Dallas music is certainly one reason to brave the heat this week. Sprinkle a little cheese on your Tuesday with new-wave group Tears for Fears and pop-rock kings Hall & Oates as they join forces for a night of singalong magic at American Airlines Center. Catch experimental duo Pinkish Black at Three Links on Wednesday or Kendrick Lamar at American Airlines Center on Saturday, or round out the week with an intimate set at Armoury D.E. with Ronnie Heart and Austin-based Knifight.
Tears for Fears and Hall and Oates
7 p.m. Tuesday, July 11, American Airlines Center, 2500 Victory Ave., 214-222-3687 or ticketmaster.com, $35-$130
When you think of the '80s, you think Hall & Oates; you think Tears for Fears. With their bejeweled synths, powdery drum machines and period haircuts, these two duos helped define our favorite, neon-hued decade. Tears For Fears' sulky, angsty new wave style and Hall & Oates’ warm, soul-soaked ballads are a reminder that rock is at its best when wrapped in the hooky veneer of pop music. In what must be an '80s music fan’s wet dream, the two megastar outfits recently joined forces to tag team a North American tour — and our fair city was fortunate enough to make the cut. Considering that hours-long playlists can be constructed from just the hit singles these two acts released, this throwback concert is unlikely to disappoint. Jonathan Patrick
With Joshua Radin, 7 p.m. Wednesday, July 12, House of Blues, 2200 N. Lamar St., 214-978-2583 or houseofblues.com, $20-$35
Rachael Yamagata continues to sing well-crafted pop songs that are pretty without being sugary and romantic without lapsing into complete bathos. The Virginia-born singer-songwriter is able to take her own experience and transmute it into music that is both universal and personal. “All those words you said at the ending were pretty revealing,” she sings ruefully about the end of a relationship. “Who knows why two people perfectly aligned should ever have to find themselves apart?” Even in the midst of such heartbreak, Yamagata always retains her poise, confiding her vulnerability with an endearing openness and lyrical grace.
With Def Rain and Partaker, 8 p.m. Wednesday, July 12, Three Links, 2704 Elm St., 214-653-8228 or threelinksdeepellum.com, $10
Experimental duo Pinkish Black combines synth, drums, keyboards and exceptional songwriting to create wonderful atmospheric dreamscapes. Jon Teague (drums/synths) and Daron Beck (vocals/synths/keyboards) formed Pinkish Black in 2010 and have since released three albums to the delight of national publications such as Pitchfork and Stereogum. Part industrial, part synth, part something totally unheard of before, the Fort Worth-based band's music has been described as gloomy and pessimistic but completely catchy. Diamond Victoria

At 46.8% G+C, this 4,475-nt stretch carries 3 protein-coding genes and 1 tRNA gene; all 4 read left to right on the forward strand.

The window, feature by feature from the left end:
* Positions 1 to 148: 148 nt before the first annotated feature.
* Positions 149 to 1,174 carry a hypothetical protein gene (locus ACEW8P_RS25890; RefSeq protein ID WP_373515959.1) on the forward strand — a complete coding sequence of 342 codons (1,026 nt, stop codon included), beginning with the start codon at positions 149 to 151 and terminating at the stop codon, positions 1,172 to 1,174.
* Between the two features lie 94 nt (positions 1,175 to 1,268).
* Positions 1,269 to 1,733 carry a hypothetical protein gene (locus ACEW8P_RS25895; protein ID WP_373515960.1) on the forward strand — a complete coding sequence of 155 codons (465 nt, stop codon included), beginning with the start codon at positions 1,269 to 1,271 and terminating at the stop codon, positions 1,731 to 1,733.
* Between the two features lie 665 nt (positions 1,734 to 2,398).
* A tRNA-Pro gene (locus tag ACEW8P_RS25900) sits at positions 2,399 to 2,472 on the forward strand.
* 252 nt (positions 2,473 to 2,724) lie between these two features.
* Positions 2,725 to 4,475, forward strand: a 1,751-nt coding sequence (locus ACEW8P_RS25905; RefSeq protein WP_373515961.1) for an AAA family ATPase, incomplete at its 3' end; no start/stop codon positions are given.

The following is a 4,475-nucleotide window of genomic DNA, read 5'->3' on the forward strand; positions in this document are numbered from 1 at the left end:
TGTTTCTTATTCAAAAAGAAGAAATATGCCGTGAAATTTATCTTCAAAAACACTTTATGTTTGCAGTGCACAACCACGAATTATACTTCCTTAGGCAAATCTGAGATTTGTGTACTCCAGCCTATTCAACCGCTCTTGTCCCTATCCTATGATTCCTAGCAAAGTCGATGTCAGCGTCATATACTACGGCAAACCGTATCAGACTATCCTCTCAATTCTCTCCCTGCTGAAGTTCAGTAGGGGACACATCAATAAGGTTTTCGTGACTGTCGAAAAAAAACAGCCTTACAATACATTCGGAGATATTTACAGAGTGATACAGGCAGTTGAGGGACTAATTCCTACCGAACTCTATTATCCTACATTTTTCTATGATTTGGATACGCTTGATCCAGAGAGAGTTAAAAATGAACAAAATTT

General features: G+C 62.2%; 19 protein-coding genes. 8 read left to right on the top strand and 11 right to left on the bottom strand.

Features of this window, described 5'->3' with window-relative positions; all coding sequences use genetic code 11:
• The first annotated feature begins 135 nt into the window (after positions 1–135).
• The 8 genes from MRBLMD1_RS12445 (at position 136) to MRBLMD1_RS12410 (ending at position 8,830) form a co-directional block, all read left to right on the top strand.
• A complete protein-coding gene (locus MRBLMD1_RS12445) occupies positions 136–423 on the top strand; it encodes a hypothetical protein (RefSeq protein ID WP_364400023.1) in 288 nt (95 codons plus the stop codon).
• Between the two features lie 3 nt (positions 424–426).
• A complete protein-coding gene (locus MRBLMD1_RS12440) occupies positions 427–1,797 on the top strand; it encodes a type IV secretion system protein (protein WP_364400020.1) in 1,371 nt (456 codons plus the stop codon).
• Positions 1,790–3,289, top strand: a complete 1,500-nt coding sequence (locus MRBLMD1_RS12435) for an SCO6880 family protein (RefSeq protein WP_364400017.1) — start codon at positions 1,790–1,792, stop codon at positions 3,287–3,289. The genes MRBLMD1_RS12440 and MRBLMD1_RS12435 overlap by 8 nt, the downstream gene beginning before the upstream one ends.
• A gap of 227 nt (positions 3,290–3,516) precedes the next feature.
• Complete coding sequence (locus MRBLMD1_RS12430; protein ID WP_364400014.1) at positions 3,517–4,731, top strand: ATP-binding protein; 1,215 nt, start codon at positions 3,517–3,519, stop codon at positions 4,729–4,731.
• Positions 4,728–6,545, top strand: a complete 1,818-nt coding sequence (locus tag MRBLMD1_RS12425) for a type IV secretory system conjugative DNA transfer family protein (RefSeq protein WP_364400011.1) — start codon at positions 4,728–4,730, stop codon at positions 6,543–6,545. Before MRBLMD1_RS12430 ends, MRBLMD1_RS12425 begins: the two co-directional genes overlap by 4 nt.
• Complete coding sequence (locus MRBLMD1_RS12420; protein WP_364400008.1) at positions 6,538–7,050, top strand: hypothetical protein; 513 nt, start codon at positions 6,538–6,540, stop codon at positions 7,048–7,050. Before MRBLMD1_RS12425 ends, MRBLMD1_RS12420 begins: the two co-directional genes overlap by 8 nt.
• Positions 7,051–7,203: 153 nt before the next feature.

8 p.m. Thursday, July 13, Verizon Theatre, 1001 Performance Place, Grand Prairie, 972-854-5050 or verizontheatre.com, $55
In a world filled with music, one man is known for having scored all of your favorite movies. And no, it’s not Danny Elfman. The illustrious Hans Zimmer will stop by Dallas as part of his Hans Zimmer Revealed tour. The show is a walk through the works of the man who’s scored every movie from Driving Miss Daisy to Inception. The show will start with some of Zimmer’s earlier scores for films such as Gladiator, The Lion King and the first Pirates of the Caribbean (aka the good one), and move along to The Dark Knight Trilogy and Inception, with special guests sprinkled in between. Zimmer, a Grammy and Academy Award winner, will conduct. Zimmer has scored more than 150 movies, video games and TV shows over the course of his four-decade-long career. That’s a pretty lofty feat, given he was kicked out of eight music schools in his native Germany. Tickets sold out for the show’s European leg, so snag your tickets while you can. Nicholas Bostick
with Travis Scott and D.R.A.M., 7:30 p.m. Friday, July 14, American Airlines Center, 2500 Victory Ave., 214-222-3687 or ticketmaster.com, $97 and up
Kendrick Lamar is the best rapper alive, and he’s touring behind the best rap album of the year, DAMN. Released three months ago, DAMN. trades in grim political commentary, biting generational critiques and the belief the world is headed in all the wrong directions. It’s also luminous, inspiring, intensely intelligent and a platform for some of the most pure, virtuosic rapping listeners have been gifted all decade. Lamar’s wordplay and delivery, sometimes pungent and rowdy like a street brawl, sometimes smooth as silver-lined silk, are nothing short of intimidating — the way he slides and rolls, jukes and flips between beats is verbal acrobatics of the highest order. Amid its large-as-religion scale and piercing intimacy, there’s a real sense DAMN is the type of record we’ll be unwinding, examining and re-examining for the next 50 years — one of the shimmery new pillars on which modern hip hop is being built. Lamar’s opening act, Houston-born Travis Scott, is no slouch either. A product of Kanye West mentoring and an architect of sweeping, multilayered, goth-like trap instrumentals, Scott might not be Lamar’s equal as far as rapping goes, but no one save for West is as inventive behind the studio console. Jonathan Patrick